A rolling stone gathers no moss, but a crawling baby picks up hella dirt — or, more specifically, a bunch of bacteria, dead skin cells, and maybe even some fungal spores. In order to better understand just how much of these gross particles babies are inhaling, researchers over at Purdue built a “simplified robot crawling infant.”
This tinfoil-wrapped cyclops, spotted by Boing Boing, mashes its golf club-like — arms? — arms onto the floor to simulate how much dust a real baby would kick up. According to Purdue’s findings, which were published in the journal Environmental Science & Technology, not only did this filth child stir up a cloud of nasty particles with a concentration as much as 20 times greater than geographically higher spots in a room, but baby bodies aren’t as well equipped to handle what they inhale. “For an adult, a significant portion of the biological particles are removed in the upper respiratory system, in the nostrils and throat,” says lead researcher Brandon Boor in a statement earlier this month.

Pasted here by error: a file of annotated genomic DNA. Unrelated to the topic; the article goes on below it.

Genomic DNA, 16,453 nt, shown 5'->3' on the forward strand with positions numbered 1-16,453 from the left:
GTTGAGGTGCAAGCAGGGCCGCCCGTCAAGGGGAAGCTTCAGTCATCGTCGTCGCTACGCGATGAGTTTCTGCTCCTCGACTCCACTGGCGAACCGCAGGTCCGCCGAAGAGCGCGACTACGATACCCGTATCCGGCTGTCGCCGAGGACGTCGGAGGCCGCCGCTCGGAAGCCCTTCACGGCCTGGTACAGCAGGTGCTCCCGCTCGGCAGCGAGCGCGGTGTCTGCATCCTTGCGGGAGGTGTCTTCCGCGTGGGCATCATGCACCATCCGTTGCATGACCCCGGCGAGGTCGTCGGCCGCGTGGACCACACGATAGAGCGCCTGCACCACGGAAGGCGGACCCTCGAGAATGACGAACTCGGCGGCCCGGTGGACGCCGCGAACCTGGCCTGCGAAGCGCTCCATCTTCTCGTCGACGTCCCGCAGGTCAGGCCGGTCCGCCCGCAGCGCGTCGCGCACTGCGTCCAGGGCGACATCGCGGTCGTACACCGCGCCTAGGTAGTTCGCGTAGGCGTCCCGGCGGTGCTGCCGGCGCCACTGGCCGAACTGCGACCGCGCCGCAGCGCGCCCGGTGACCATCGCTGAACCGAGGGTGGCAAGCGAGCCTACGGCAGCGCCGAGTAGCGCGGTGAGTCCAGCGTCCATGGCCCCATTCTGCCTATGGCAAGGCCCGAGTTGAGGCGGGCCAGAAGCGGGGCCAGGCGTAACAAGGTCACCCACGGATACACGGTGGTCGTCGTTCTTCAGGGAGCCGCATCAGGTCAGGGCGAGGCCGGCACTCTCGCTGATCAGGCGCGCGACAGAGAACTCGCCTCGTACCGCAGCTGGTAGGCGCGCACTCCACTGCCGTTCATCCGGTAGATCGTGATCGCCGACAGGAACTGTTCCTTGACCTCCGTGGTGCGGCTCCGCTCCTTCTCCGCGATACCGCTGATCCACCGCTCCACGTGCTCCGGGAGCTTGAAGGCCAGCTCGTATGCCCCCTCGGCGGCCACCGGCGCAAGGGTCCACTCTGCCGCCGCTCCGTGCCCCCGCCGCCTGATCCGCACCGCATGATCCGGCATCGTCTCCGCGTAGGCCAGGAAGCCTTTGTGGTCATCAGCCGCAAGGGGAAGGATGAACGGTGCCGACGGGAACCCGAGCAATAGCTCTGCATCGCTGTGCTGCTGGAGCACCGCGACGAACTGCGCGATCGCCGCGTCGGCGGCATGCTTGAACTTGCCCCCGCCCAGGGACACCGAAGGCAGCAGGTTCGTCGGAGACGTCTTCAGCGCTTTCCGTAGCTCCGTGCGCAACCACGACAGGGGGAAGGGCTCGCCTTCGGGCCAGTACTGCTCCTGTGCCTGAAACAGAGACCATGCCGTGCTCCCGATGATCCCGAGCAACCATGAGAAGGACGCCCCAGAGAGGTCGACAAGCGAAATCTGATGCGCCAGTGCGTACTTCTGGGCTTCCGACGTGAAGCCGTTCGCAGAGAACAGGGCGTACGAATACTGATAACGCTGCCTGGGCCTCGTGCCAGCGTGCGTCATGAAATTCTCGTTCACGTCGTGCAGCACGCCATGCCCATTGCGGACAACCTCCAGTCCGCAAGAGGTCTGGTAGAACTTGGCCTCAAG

“But for very young children, they more often breathe through their mouths, and a significant fraction is deposited in the lower airways — the tracheobronchial and pulmonary regions. The particles make it to the deepest regions of their lungs.” So, in other words, this is bad for their respiration. However, Boor adds that this could also improve their immune system. “Numerous studies have shown that when an infant is exposed to a very high diversity of microbes, at a high concentration, they can have a lower rate of asthma later in life,” he says.
Purdue didn’t have much to offer in the way of prevention, but perhaps that’s for the best. Please do not wrap your human baby or tiny merchild in tinfoil.